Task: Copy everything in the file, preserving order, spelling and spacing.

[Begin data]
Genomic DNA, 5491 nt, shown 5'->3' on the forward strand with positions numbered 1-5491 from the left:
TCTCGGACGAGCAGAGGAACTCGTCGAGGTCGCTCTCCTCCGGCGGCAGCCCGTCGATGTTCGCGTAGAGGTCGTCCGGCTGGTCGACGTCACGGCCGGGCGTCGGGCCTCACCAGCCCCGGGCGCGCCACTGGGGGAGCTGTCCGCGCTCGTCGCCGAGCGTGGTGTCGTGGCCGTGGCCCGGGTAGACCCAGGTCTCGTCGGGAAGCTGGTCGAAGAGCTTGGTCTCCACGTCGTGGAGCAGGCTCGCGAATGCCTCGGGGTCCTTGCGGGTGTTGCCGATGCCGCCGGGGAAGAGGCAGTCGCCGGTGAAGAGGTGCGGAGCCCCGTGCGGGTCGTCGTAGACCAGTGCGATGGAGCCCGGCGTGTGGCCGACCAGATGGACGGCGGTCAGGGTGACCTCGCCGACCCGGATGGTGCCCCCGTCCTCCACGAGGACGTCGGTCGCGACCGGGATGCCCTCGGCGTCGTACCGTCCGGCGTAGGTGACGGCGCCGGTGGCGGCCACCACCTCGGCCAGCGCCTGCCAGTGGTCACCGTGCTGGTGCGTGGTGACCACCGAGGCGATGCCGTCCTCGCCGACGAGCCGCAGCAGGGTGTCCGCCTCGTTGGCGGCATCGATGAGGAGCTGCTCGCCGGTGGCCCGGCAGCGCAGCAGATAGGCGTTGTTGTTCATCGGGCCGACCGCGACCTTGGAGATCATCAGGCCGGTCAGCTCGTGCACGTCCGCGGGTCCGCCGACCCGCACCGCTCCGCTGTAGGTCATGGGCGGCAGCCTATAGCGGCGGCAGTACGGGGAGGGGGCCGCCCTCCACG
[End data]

Genomic DNA, 5491 nt, shown 5'->3' on the forward strand with positions numbered 1-5491 from the left:
TCTCGGACGAGCAGAGGAACTCGTCGAGGTCGCTCTCCTCCGGCGGCAGCCCGTCGATGTTCGCGTAGAGGTCGTCCGGCTGGTCGACGTCACGGCCGGGCGTCGGGCCTCACCAGCCCCGGGCGCGCCACTGGGGGAGCTGTCCGCGCTCGTCGCCGAGCGTGGTGTCGTGGCCGTGGCCCGGGTAGACCCAGGTCTCGTCGGGAAGCTGGTCGAAGAGCTTGGTCTCCACGTCGTGGAGCAGGCTCGCGAATGCCTCGGGGTCCTTGCGGGTGTTGCCGATGCCGCCGGGGAAGAGGCAGTCGCCGGTGAAGAGGTGCGGAGCCCCGTGCGGGTCGTCGTAGACCAGTGCGATGGAGCCCGGCGTGTGGCCGACCAGATGGACGGCGGTCAGGGTGACCTCGCCGACCCGGATGGTGCCCCCGTCCTCCACGAGGACGTCGGTCGCGACCGGGATGCCCTCGGCGTCGTACCGTCCGGCGTAGGTGACGGCGCCGGTGGCGGCCACCACCTCGGCCAGCGCCTGCCAGTGGTCACCGTGCTGGTGCGTGGTGACCACCGAGGCGATGCCGTCCTCGCCGACGAGCCGCAGCAGGGTGTCCGCCTCGTTGGCGGCATCGATGAGGAGCTGCTCGCCGGTGGCCCGGCAGCGCAGCAGATAGGCGTTGTTGTTCATCGGGCCGACCGCGACCTTGGAGATCATCAGGCCGGTCAGCTCGTGCACGTCCGCGGGTCCGCCGACCCGCACCGCTCCGCTGTAGGTCATGGGCGGCAGCCTATAGCGGCGGCAGTACGGGGAGGGGGCCGCCCTCCACG